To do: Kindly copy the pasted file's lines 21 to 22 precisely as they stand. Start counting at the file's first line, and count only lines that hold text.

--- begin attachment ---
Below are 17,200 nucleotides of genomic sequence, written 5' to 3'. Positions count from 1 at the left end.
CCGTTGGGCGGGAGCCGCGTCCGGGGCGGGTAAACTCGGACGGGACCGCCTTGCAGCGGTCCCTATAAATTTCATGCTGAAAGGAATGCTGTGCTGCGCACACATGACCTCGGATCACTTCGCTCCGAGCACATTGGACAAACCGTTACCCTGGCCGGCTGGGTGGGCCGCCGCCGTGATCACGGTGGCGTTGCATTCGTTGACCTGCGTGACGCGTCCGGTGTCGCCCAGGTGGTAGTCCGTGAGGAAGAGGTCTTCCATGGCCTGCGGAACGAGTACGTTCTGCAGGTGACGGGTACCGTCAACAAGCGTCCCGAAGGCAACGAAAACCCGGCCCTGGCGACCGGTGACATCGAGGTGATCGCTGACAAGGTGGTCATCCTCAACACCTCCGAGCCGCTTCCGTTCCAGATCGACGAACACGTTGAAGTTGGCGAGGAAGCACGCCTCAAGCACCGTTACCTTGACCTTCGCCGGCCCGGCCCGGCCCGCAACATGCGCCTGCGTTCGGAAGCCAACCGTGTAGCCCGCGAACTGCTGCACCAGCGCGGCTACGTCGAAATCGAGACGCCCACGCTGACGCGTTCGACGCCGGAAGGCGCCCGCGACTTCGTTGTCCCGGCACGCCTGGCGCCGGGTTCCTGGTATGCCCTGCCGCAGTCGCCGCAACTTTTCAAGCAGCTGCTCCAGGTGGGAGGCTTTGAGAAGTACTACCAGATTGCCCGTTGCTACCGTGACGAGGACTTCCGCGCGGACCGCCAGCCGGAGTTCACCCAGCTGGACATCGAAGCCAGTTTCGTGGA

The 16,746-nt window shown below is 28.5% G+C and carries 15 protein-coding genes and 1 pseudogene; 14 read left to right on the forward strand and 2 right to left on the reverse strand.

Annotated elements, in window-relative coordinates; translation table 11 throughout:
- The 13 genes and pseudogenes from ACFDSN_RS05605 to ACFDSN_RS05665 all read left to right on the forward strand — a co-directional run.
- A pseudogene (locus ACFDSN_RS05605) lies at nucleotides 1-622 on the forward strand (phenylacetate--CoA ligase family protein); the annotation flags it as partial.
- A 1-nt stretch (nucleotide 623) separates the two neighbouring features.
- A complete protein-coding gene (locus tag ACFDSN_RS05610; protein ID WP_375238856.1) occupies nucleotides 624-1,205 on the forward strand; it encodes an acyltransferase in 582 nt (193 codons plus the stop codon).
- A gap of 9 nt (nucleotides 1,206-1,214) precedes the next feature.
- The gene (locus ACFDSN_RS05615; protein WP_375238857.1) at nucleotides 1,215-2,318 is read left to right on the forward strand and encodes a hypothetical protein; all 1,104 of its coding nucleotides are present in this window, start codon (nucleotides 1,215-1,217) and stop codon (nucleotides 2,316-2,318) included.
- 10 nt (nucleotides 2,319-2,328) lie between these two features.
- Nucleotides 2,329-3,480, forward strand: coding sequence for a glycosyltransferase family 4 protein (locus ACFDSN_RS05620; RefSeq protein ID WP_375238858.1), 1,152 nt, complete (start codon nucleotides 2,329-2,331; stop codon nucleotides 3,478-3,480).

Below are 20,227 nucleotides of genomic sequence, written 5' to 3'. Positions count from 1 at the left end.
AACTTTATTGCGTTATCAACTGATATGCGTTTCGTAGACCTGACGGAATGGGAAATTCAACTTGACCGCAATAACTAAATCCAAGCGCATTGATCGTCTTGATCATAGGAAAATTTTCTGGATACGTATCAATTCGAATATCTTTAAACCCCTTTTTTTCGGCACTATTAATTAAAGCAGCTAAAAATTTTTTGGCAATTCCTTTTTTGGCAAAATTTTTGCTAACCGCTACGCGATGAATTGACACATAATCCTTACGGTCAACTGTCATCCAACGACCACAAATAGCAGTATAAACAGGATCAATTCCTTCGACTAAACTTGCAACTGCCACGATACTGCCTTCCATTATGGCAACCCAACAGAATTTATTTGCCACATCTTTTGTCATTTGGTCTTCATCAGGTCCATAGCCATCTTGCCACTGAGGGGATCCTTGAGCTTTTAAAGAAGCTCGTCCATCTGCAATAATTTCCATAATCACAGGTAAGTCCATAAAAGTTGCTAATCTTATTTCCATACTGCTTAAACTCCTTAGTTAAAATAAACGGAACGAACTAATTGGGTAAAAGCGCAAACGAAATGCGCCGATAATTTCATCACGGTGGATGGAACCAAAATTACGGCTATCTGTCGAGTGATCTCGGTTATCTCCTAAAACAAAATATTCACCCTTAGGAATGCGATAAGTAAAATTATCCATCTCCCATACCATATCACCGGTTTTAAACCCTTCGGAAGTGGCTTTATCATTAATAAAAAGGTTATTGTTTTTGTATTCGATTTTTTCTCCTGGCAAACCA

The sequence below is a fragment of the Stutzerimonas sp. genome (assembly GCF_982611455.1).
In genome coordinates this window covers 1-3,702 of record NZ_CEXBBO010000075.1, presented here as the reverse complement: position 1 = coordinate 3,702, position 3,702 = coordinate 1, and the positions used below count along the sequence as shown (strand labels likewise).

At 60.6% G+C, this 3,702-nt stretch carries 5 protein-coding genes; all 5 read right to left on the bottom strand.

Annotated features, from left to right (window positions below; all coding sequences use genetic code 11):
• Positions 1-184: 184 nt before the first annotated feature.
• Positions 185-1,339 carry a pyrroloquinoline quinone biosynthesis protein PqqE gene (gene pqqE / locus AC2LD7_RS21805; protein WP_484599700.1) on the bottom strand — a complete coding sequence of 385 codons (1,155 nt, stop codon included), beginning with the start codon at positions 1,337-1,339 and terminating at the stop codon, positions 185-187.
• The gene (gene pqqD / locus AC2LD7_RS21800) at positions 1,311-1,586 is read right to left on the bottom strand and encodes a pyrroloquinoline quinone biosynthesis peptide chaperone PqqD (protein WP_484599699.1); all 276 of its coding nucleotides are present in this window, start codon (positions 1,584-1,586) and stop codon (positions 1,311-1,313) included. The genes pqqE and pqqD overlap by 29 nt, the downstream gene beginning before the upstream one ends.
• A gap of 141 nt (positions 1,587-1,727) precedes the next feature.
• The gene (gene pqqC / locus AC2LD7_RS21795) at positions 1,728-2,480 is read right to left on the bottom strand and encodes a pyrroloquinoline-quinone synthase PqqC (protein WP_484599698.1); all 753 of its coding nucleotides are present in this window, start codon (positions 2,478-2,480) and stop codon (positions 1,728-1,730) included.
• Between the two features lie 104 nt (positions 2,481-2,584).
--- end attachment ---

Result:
• The gene (gene pqqD / locus AC2LD7_RS21800) at positions 1,311-1,586 is read right to left on the bottom strand and encodes a pyrroloquinoline quinone biosynthesis peptide chaperone PqqD (protein WP_484599699.1); all 276 of its coding nucleotides are present in this window, start codon (positions 1,584-1,586) and stop codon (positions 1,311-1,313) included. The genes pqqE and pqqD overlap by 29 nt, the downstream gene beginning before the upstream one ends.
• A gap of 141 nt (positions 1,587-1,727) precedes the next feature.